“Love is the killer app. Those of us who use love as a point of differentiation in business will separate ourselves from our competitors just as world-class distance runners separate themselves from the rest of the pack trailing behind them.”
—Tim Sanders, Love Is the Killer App
In this chapter, we address how you can help Millennials get what they want out of work and overcome challenges they face. There is no doubt you will still identify with many of the frustrations Millennials report experiencing at work—and that should give you additional insight and be incredibly helpful on many levels, particularly when it comes to empathy, understanding, and giving helpful advice.
One note of caution about giving advice: Be sure to begin with the experience of your employee and not your own. Ask first about her experience. That is also a good idea when managing people older than you, but you will see in the following list of challenges that lack of experience is the number-one roadblock Millennials report facing. They are often in a position of having less experience than others. Experience is repeatedly offered as the reason they don’t get hired, promoted, listened to, or respected. When something is thrown at you over and over, a natural reaction is to be dismissive of it. As one young worker said, “Experience is overrated!” You don’t have to agree with the statement, but you can certainly understand the frustration behind it.
It could be argued that in 2008, Millennials put President Obama into the Whitehouse because they related to his inexperience. His two major competitors ran on the platform of having decades of experience. Not possessing nearly as much experience as his political foes (Clinton and McCain), Obama ran on a platform of having good judgment. The message resonated with Millennials. If your employees do not have a whole lot of experience, try engaging them with what they think.
It became very clear to us early in our work that Millennials experience culture shock when they transition from college life to work. While in school, they eagerly anticipate making the transition into a career, but when they finally get there, it is not entirely what they expected. As an example, our research participants talked about the pressure and responsibility of transitioning to professional life from a college lifestyle they were familiar with and enjoyed. One interviewee lamented, “It has been a challenge to adjust from a laissez-faire work structure in college to the highly regimented culture of a large corporation.”
Based on challenges Millennials report facing, it is obvious that work isn’t all they thought it would be. The greatest and yet most basic expectation Millennials have is for the authority figures in their lives to be supporting, affirming, and committed to their success. For many, work is the first environment they encounter in which they do not feel supported or affirmed or that someone cares about their success. While other generations may have also experienced a form of culture shock upon entering the workforce, we argue that it is more acute with Millennials because they have grown up in a world committed to their success.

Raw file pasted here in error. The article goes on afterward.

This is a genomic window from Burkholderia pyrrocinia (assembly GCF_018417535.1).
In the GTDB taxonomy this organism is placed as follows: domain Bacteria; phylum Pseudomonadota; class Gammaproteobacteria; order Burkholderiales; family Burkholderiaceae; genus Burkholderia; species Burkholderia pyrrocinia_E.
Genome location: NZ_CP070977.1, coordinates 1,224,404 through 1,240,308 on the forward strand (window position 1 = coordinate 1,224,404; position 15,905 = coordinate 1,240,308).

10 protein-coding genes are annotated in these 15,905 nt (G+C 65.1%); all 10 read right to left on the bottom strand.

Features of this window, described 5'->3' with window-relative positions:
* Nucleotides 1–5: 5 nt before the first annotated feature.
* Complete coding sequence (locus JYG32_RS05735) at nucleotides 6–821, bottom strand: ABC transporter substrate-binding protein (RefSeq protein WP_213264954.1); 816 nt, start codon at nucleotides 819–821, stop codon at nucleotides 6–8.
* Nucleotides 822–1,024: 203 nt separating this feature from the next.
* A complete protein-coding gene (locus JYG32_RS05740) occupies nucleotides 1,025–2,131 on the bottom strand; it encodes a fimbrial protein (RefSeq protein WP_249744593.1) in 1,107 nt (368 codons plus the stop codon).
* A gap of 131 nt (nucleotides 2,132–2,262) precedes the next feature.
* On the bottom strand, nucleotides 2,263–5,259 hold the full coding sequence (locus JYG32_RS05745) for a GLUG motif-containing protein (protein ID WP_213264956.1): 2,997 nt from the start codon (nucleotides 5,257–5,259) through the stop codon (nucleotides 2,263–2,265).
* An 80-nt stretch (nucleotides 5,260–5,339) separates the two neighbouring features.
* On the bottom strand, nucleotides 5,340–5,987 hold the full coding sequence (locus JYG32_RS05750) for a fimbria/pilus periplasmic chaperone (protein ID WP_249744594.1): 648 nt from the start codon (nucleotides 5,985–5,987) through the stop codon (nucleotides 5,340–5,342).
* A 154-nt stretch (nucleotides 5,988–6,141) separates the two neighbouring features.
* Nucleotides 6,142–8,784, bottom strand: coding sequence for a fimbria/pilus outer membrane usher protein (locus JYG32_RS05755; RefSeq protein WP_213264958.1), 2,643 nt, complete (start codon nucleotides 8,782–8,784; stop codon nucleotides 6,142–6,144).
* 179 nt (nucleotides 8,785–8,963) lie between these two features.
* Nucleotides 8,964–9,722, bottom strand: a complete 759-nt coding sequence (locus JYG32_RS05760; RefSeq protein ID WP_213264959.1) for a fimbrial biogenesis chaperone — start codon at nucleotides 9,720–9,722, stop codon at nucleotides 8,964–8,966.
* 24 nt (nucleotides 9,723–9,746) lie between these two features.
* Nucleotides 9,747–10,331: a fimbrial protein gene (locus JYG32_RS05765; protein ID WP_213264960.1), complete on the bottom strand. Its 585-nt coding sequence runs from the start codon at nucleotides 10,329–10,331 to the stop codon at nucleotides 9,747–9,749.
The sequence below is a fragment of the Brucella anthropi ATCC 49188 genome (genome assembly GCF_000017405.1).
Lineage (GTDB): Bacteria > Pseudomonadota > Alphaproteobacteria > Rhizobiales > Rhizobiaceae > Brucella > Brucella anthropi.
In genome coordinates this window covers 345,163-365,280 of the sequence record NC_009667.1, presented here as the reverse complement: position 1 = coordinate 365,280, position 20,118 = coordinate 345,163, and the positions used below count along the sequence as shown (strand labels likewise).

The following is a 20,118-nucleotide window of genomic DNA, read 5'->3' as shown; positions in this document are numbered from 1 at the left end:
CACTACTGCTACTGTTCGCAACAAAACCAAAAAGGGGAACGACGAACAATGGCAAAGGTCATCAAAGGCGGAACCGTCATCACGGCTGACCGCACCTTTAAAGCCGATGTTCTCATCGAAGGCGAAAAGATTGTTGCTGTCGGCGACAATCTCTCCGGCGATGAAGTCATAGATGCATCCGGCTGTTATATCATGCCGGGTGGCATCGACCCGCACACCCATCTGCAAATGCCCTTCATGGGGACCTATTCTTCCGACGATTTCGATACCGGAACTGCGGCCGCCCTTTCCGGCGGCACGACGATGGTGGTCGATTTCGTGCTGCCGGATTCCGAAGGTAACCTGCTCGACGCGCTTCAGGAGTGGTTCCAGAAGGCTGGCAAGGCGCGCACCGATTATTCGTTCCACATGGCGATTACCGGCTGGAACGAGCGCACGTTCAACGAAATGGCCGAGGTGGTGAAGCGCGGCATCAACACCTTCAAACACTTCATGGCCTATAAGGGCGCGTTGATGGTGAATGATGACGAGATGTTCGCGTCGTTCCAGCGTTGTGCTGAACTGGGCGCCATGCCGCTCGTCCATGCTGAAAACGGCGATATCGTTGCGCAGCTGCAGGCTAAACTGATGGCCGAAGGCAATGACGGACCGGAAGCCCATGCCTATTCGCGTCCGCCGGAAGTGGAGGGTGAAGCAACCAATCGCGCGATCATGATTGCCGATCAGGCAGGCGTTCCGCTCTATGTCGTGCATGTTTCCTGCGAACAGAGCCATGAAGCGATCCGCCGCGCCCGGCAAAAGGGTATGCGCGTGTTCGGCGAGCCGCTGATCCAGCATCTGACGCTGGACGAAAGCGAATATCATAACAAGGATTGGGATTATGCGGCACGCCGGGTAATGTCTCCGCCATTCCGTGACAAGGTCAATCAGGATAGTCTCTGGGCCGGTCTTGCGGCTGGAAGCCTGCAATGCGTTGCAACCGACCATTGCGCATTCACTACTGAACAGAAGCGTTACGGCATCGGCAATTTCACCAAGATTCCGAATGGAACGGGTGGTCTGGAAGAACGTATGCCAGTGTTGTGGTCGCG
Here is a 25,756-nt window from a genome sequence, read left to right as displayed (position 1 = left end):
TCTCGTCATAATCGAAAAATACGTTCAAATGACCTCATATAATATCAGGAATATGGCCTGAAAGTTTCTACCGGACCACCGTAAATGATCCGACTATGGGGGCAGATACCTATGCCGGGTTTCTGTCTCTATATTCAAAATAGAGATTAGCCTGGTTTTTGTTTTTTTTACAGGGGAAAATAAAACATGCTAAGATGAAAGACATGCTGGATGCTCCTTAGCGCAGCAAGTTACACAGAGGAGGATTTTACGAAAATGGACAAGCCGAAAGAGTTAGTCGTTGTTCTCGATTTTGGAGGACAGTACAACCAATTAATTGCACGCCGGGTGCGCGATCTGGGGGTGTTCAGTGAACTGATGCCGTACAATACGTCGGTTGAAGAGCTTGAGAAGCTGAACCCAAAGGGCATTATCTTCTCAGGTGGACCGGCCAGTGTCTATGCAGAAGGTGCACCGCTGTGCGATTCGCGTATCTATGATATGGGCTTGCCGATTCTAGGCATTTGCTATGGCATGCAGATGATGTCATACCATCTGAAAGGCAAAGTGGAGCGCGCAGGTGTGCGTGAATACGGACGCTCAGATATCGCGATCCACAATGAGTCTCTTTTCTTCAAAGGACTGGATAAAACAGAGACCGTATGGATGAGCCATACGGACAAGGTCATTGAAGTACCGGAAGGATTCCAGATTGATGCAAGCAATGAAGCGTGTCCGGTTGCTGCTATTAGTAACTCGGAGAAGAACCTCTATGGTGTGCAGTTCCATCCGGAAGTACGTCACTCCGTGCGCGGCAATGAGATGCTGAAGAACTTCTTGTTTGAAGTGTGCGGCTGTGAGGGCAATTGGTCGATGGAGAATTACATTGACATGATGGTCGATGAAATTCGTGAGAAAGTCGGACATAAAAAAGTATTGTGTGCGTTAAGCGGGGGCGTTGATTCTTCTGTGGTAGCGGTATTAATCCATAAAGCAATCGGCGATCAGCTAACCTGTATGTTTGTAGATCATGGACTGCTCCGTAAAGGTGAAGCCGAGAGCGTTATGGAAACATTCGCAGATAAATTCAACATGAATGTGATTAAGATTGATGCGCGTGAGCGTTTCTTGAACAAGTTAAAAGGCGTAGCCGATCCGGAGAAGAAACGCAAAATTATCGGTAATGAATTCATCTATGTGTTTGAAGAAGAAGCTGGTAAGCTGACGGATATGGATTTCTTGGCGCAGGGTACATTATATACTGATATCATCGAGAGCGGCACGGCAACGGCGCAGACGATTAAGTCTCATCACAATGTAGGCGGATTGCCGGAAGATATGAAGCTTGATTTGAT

Your perspective can make all the difference in the world with respect to how effectively Millennials make the transition. One manager (not a Millennial) we interviewed emphatically told us, “They are here to make me look good, not the other way around.” You can share such a perspective, but you will have to accept the consequences—absenteeism, low commitment, and high turnover. It is well documented that people quit managers, not companies. We are not suggesting that you subjugate the success of the company, roll out the red carpet, and become a personal butler. Millennials are natural collaborators and problem-solvers because they are always searching for a third way to look at things. It does not have to be “You are here to make me look good” or “I am here to make you look good.” You really can have it a third way. The reality is, there is nothing wrong with investing in the success of your Millennials or making them look good. In the end, it will make you look great.
Let’s begin with our early efforts at trying to understand generational tension in the workplace. If you recall, our intrigue about Millennials was inspired in the classroom. As is the case with all engaging research projects, curiosity is the precursor to inquiry. We wanted to move beyond our experience to see how managers were experiencing Millennials in the workplace.
The research design called upon human resource directors to identify six people in their respective companies for the study. Each company was requested to provide three managers effective at managing Millennials and three considered to be challenged. We conducted one-on-one interviews followed by a focus group with all six participants. We did the focus groups because we wanted to observe the dynamic between the effective and challenged managers. We were especially curious to see if the effective and challenged managers would contradict one another in a semi-public setting.